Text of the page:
قَالَ خُذْهَا وَلَا تَخَفْ ۖ سَنُعِيدُهَا سِيرَتَهَا ٱلْأُولَىٰ
Allah said, “Take it, and have no fear. We will return it to its former state.
Notice the order which Allah ﷻ gives His commands; you will find a wonderful subtlety which hides an ocean of meaning. As Musa’s (as) heart filled with fear at the sight of his staff turning into a snake, Allah ﷻ commanded him to “take it, and have no fear”. He leads with the action before addressing the emotion.
We live in an age where people’s faith is determined by their emotion. Hijab is something you feel like wearing; a beard something that’s awkward to keep. This terminology has even crept into scholarly circles. People describe the tranquillity of Madinah. Our hearts are described to be at peace with Islam. I remember one brother describing how he enjoys praying taraweeh in one particular masjid because the mosque is packed and the recitation beautiful, making him feel that brotherhood and peace. I asked him, would you still worship the same if the mosque was empty and recitation less melodic?
Scholars have described this matter as veils of light on the heart; the feeling of righteousness distracting you or is conditional to you being righteous, or the quality of it. Motivation is not to please Allah ﷻ, but rather it is to attain that feeling you know it brings, and when the feeling goes, the motivation disappears. This station is a dangerous one. Unlike the dark veils of sin, veils of light come to you in the cloak of something good. When you sin, you know you are sinning without any pretence of doing something good, but when you pray seeking the feeling, you delude yourself into thinking it’s for the sake of Allah ﷻ, when in fact it is for yourself. Many people lose faith or practice once that feeling is no longer there.
I recall my first Umrah to the blessed city of the Prophet ﷺ. Everyone spoke of the emotion you feel in the presence of the Master of Creation, and I would imagine how I would be as I stood before him in that moment. I re-enacted it over and over in my head; how would I feel? What would I say? When the time finally came, and I stood before the greatest of creation, I felt nothing. Empty. Was I a bad person? Was I a hypocrite? The emptiness was difficult to shake off, staying with me for days as I wrestled with this numbness I felt inside. I remember the moment till this day. I sat in the Rawdah of the Prophet ﷺ and it hit me; why did an emotion matter anyway? I’m here to worship, and that is what I will do, whether or not the feelings comes. I will just do my best as Allah ﷻ deserves. The moment I resolved that in my heart, it hit me like a tonne of bricks. Feelings I had never felt before flooded in as I became completely overwhelmed, but at that point I knew; this was a test of my resolve. These emotions are a distraction, and my worship is not conditional on how I felt! I was here for God, not for me.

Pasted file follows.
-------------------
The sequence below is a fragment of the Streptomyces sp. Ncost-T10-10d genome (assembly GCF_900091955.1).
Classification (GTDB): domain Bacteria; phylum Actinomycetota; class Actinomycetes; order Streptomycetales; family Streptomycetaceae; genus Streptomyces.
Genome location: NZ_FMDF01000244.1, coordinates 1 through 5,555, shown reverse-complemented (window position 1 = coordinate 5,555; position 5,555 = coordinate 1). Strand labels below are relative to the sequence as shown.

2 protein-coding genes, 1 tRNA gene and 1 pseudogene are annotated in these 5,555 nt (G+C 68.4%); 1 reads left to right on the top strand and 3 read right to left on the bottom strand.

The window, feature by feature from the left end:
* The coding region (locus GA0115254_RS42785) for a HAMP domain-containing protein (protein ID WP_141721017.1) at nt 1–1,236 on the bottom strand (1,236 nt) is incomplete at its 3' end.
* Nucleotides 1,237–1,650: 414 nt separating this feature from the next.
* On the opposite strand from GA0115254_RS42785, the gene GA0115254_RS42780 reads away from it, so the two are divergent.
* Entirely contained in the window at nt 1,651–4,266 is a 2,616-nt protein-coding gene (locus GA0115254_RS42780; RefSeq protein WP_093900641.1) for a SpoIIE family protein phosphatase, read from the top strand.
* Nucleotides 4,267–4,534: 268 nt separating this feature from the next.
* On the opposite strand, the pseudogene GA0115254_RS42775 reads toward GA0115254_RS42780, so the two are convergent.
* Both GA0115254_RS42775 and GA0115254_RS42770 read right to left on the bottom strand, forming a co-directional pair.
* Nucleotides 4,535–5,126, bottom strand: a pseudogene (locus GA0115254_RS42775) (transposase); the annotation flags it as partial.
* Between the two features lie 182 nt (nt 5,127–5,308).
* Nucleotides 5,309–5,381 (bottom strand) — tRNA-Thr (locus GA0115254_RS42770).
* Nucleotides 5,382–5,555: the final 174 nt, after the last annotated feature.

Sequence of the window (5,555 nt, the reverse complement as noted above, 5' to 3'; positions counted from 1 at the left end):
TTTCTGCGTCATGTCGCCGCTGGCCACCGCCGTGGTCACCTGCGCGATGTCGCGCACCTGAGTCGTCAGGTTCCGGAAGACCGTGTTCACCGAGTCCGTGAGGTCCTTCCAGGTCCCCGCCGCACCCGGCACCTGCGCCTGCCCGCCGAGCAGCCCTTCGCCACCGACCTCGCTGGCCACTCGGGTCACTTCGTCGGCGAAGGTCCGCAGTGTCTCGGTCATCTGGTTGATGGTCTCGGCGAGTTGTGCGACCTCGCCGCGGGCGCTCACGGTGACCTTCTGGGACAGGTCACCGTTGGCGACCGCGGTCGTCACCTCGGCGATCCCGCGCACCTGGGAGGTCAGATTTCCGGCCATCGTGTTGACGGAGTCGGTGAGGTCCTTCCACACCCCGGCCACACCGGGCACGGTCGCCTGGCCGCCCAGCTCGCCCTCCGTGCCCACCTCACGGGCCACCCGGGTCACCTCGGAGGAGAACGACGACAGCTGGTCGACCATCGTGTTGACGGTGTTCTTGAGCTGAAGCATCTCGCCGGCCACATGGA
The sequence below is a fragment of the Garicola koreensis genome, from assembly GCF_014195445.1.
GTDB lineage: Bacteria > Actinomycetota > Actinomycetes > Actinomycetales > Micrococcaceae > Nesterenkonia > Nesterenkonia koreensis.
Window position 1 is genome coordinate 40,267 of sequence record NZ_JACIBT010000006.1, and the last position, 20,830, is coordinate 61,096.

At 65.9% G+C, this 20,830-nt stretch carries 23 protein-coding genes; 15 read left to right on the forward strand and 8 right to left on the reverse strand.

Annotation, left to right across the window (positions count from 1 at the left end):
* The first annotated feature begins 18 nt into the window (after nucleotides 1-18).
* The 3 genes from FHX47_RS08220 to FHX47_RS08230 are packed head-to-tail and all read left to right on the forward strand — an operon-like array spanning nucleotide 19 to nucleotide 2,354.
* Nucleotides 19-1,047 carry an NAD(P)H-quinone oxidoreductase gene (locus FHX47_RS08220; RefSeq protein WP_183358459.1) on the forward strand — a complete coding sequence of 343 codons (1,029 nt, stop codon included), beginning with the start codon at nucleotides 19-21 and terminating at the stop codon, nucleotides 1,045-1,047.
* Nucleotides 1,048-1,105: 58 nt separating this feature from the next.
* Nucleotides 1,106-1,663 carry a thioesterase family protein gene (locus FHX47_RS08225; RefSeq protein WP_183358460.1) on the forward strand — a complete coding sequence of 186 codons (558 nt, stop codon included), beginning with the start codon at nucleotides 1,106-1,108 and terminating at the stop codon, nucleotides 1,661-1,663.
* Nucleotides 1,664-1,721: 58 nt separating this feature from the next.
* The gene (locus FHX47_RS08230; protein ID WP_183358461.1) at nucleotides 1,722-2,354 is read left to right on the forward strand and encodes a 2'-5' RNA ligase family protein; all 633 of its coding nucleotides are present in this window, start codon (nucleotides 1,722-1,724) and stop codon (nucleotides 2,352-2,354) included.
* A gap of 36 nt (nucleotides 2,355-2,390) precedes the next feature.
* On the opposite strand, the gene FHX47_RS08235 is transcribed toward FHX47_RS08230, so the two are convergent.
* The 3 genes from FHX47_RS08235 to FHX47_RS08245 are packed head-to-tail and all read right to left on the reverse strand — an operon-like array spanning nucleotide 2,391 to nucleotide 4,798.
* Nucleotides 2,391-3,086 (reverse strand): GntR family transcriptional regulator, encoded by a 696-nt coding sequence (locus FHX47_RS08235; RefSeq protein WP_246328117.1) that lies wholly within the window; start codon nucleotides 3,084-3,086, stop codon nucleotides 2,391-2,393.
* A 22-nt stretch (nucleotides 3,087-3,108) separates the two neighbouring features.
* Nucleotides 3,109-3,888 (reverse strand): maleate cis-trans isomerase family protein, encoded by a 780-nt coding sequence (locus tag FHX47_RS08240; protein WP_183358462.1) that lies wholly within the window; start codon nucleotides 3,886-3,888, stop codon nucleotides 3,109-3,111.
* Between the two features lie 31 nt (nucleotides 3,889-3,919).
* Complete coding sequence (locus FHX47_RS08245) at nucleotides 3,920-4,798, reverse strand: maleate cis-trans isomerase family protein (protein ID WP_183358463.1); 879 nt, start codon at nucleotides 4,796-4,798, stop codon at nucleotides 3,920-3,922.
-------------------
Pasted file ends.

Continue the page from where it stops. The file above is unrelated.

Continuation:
Emotions are an essential, inescapable part of our obedience to Allah ﷻ. Be it hope or fear, joy or grief, our emotions come as a signal to remind us to turn to our Creator and to obey Him in all our states, using His commands to help regulate our feelings. Allah ﷻ could have left the command hanging but He didn’t; He asked Musa (as) to regulate his emotions too. How? By explaining exactly how Allah ﷻ is in control, and He will bring everything back to its former state. Emotions are a signal we are on the right path and are a powerful tool for motivation. Our Nafs – our base desires – require discipline, and the emotions we feel are the sustenance we give it to help it comply with God’s commands. Sin makes us feel bad to stay away from them. Good deeds make us feel good to return to them. Feelings are important. They are a sign we are on the right path and a carrot or stick to keep us going, but they are not the goal, and should certainly not distract us away from God. Balance between your states, and rise above your feelings to worship God unconditionally.
Finally, it’s worth noting the importance of mental health within the verse and how it is framed by God. As Muslims, we treat depression, anxiety and other illnesses as a symptom of a lack of faith; they are not. Allah ﷻ distinctly separates out the two, commanding our obedience whilst ordering us to take care of ourselves too. They are intertwined, yet independent; our piety and obedience should not be pegged by our emotions, but we are expected to regulate our emotions and treat our illnesses as a separate part of the process. How?
Allah said, “Take it,
First we trust and obey God
وَلَا تَخَفْ ۖ
and have no fear.
Next, we work on ourselves and our emotions,
سَنُعِيدُهَا سِيرَتَهَا ٱلْأُولَىٰ
We will return it to its former state.
Finally, we understand and vocalise how He will improve the situation for us in the end.